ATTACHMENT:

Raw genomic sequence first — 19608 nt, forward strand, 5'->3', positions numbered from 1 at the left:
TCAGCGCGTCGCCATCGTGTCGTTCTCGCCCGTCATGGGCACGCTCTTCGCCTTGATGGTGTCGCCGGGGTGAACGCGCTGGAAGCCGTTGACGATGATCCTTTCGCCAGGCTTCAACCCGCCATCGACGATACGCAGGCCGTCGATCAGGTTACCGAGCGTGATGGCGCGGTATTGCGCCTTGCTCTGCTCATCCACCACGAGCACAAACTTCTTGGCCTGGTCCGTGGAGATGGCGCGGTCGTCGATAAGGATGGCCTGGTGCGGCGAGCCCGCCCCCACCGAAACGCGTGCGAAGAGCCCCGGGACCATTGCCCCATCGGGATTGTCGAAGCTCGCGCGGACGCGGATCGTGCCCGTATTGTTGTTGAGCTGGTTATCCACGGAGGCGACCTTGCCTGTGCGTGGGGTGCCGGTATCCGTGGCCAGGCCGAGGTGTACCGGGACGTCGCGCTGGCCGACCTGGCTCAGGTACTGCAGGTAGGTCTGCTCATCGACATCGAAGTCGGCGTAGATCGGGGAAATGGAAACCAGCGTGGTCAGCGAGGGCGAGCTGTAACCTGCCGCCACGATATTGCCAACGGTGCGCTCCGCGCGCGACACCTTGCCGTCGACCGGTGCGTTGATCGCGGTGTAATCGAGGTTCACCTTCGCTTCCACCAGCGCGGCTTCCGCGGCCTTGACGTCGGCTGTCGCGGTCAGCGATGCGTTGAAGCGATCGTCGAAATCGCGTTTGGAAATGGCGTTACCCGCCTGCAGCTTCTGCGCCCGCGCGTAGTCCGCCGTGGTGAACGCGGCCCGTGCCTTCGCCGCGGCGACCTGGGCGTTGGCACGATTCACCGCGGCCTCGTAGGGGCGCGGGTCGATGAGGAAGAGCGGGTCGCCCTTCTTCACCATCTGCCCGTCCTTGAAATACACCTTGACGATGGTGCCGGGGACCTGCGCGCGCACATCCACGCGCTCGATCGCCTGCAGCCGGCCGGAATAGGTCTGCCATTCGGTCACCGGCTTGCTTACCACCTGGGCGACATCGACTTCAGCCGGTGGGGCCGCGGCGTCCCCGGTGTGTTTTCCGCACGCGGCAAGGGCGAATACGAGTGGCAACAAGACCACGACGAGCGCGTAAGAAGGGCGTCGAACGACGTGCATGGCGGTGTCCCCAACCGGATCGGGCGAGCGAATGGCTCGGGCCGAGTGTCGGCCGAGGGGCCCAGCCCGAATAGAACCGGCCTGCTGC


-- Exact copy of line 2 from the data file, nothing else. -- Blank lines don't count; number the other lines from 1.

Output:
TCAGCGCGTCGCCATCGTGTCGTTCTCGCCCGTCATGGGCACGCTCTTCGCCTTGATGGTGTCGCCGGGGTGAACGCGCTGGAAGCCGTTGACGATGATCCTTTCGCCAGGCTTCAACCCGCCATCGACGATACGCAGGCCGTCGATCAGGTTACCGAGCGTGATGGCGCGGTATTGCGCCTTGCTCTGCTCATCCACCACGAGCACAAACTTCTTGGCCTGGTCCGTGGAGATGGCGCGGTCGTCGATAAGGATGGCCTGGTGCGGCGAGCCCGCCCCCACCGAAACGCGTGCGAAGAGCCCCGGGACCATTGCCCCATCGGGATTGTCGAAGCTCGCGCGGACGCGGATCGTGCCCGTATTGTTGTTGAGCTGGTTATCCACGGAGGCGACCTTGCCTGTGCGTGGGGTGCCGGTATCCGTGGCCAGGCCGAGGTGTACCGGGACGTCGCGCTGGCCGACCTGGCTCAGGTACTGCAGGTAGGTCTGCTCATCGACATCGAAGTCGGCGTAGATCGGGGAAATGGAAACCAGCGTGGTCAGCGAGGGCGAGCTGTAACCTGCCGCCACGATATTGCCAACGGTGCGCTCCGCGCGCGACACCTTGCCGTCGACCGGTGCGTTGATCGCGGTGTAATCGAGGTTCACCTTCGCTTCCACCAGCGCGGCTTCCGCGGCCTTGACGTCGGCTGTCGCGGTCAGCGATGCGTTGAAGCGATCGTCGAAATCGCGTTTGGAAATGGCGTTACCCGCCTGCAGCTTCTGCGCCCGCGCGTAGTCCGCCGTGGTGAACGCGGCCCGTGCCTTCGCCGCGGCGACCTGGGCGTTGGCACGATTCACCGCGGCCTCGTAGGGGCGCGGGTCGATGAGGAAGAGCGGGTCGCCCTTCTTCACCATCTGCCCGTCCTTGAAATACACCTTGACGATGGTGCCGGGGACCTGCGCGCGCACATCCACGCGCTCGATCGCCTGCAGCCGGCCGGAATAGGTCTGCCATTCGGTCACCGGCTTGCTTACCACCTGGGCGACATCGACTTCAGCCGGTGGGGCCGCGGCGTCCCCGGTGTGTTTTCCGCACGCGGCAAGGGCGAATACGAGTGGCAACAAGACCACGACGAGCGCGTAAGAAGGGCGTCGAACGACGTGCATGGCGGTGTCCCCAACCGGATCGGGCGAGCGAATGGCTCGGGCCGAGTGTCGGCCGAGGGGCCCAGCCCGAATAGAACCGGCCTGCTGC